Mammoth Wind

Mammoth Wind

If the north wind is the scourge of the Sierra (as Mingori and Greenberg write) it is doubly so for isolated, treeless Mammoth Mountain. High winds and holiday crowds made for harsh conditions on the hill Saturday and early Sunday, with Mammoth forced to shutter not just the top but also many of their key arterial, lower mountain lifts.

That's holiday skiing at Mammoth, I guess. When the lifts were running, you found thin but feasible coverage across the mountain, with a nice dose of wind drift for those who scored the late-Sunday opening of the top. But crowds made much of the mountain untenable during the worst of the lift closures—even the lifties seemed flummoxed by the scale of the snafu.

Looking at the Eastern Sierra in general, this is better December coverage than we've seen for several years, but it is not good coverage, by any means. Backcountry users will find scattered doable stashes of snow in the usual protected locations, but certainly not the see-it-ski-it winter we're all hoping for. That said, we're closer to the point where a real storm would start opening up the standard lines (if not the specials).

Down south I saw a lot of snow on Mount San Antonio's north face. Granted it was hazy and I was a good hundred miles away or so, but my possibly-optimistic eye says Baldy's north face is skiable right now, provided it's not icy, or deceptively thin, or dangerously unstable, or all of the above. For SoCal we are at the point where any good sequence of storms will deliver us a backcountry season.

Alternately, one good heat wave will probably nuke it all. So, watch the weather closely and keep your fingers crossed...

— December 22, 2014

Andy Lewicky is the author and creator of SierraDescents

Dan Conger December 25, 2014 at 9:14 pm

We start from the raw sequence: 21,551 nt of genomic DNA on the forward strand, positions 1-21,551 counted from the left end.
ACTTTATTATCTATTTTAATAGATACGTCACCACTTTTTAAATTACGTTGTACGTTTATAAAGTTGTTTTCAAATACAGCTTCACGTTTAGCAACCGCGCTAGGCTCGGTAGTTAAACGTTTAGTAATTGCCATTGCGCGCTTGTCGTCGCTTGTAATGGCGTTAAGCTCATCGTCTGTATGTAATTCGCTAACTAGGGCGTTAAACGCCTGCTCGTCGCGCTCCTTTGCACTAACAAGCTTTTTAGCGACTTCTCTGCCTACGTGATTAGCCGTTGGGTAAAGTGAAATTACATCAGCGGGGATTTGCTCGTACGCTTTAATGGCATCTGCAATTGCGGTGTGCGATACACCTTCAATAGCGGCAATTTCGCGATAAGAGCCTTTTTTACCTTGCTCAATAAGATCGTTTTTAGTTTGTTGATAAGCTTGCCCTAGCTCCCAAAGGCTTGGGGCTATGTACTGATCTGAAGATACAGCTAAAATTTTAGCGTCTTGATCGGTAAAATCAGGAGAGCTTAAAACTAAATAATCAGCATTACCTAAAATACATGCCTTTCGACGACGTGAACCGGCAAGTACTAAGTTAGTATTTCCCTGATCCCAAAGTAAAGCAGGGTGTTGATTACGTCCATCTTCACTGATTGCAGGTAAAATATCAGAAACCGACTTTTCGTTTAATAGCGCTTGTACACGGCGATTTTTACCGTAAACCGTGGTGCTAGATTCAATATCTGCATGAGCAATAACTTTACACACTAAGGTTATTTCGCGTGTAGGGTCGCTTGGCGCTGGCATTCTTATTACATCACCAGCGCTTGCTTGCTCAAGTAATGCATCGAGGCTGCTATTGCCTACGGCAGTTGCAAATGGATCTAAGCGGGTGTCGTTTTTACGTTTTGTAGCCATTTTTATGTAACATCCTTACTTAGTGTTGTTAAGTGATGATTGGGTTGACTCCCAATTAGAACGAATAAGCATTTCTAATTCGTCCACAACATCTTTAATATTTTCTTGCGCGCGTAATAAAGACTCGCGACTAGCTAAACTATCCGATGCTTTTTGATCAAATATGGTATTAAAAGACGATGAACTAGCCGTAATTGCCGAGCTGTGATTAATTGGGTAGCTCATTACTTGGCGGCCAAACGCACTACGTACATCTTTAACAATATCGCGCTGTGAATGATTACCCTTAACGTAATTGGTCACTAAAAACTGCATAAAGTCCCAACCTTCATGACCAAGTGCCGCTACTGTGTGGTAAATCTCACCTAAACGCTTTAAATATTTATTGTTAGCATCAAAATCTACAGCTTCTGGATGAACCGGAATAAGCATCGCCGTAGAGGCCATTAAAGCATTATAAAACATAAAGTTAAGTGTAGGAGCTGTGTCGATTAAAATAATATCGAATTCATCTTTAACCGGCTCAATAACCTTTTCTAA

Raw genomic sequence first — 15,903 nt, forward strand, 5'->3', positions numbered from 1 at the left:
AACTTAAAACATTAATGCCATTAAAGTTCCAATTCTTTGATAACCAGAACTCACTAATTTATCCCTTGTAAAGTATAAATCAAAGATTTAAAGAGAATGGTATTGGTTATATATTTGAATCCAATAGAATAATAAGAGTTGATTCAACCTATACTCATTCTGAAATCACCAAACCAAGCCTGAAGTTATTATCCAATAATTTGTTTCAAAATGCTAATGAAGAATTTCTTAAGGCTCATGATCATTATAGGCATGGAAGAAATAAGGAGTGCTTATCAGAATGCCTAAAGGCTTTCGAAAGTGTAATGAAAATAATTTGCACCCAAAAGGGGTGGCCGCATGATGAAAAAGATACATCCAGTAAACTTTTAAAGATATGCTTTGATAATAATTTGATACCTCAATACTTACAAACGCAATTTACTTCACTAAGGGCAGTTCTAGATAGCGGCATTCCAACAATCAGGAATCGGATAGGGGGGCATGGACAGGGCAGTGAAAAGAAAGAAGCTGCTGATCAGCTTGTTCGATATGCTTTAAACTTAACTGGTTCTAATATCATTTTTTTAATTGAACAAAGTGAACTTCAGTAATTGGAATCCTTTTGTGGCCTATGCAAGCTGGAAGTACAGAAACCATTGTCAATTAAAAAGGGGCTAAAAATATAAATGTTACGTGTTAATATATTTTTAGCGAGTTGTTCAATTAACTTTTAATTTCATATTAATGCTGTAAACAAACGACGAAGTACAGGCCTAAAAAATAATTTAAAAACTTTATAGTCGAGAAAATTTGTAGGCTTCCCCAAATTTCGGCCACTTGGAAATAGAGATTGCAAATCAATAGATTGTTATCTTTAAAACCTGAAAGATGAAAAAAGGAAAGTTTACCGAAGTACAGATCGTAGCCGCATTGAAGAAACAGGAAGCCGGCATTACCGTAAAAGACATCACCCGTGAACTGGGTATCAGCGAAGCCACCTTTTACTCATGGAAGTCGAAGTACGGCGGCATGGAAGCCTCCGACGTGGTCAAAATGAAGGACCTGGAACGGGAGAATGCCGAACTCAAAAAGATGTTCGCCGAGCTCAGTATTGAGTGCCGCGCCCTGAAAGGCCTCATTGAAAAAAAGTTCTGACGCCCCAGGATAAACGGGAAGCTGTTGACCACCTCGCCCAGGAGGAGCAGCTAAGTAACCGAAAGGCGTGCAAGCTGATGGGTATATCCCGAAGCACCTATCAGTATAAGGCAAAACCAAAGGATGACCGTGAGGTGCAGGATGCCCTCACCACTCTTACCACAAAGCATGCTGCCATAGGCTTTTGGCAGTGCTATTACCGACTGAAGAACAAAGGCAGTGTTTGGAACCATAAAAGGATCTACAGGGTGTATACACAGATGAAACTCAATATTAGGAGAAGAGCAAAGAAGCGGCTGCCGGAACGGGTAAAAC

Growing up in Bishop, we all feared the post storm winds that would often demolish a big dump of powder. A storm will load up the east and north faces at Mammoth, then on the morning after the winds kick up and blow it all away.

A good alternative for big powder days is June Mountain. No crowds, lots of trees, and deep stashes when you know where to look.

Brad Brown December 26, 2014 at 2:33 am

Squaw was on wind hold last Friday but its version of June, Alpine Meadows, was in play. Probably 10" new during the day but such low visibly that only treed areas or actual runs were in play and play I did. At late afternoon run in poor vis lead to an unanticipated rock drop to embankment incident where tips speared and stuck resulting in a forward non twisting fall. Poor release on bindings (new Look 14 xxl) lead to a nasty 360 degree left ankle sprain, picture pulling your foot straight out of concrete to get a visual. Thankfully not season ending but definitly December ending and maybe January. Sad, was looking forward to SV opening on Saturday. By all local accounts best December in recent memory, seems to have been a cloud magnet even more the snow Titan Kirkwood. Pray this trend continues.....and thanks Dan for the June reminder though when the wind blows and lifts run at MM it's hard to beat, IF they run.

Dan Conger December 26, 2014 at 4:35 pm

My wife and I passed by Kirkwood on Christmas Eve on our way to my folk's place for Christmas. The mountain still looked really bare. Need the storm cycle to continue fresh deliveries!!!!!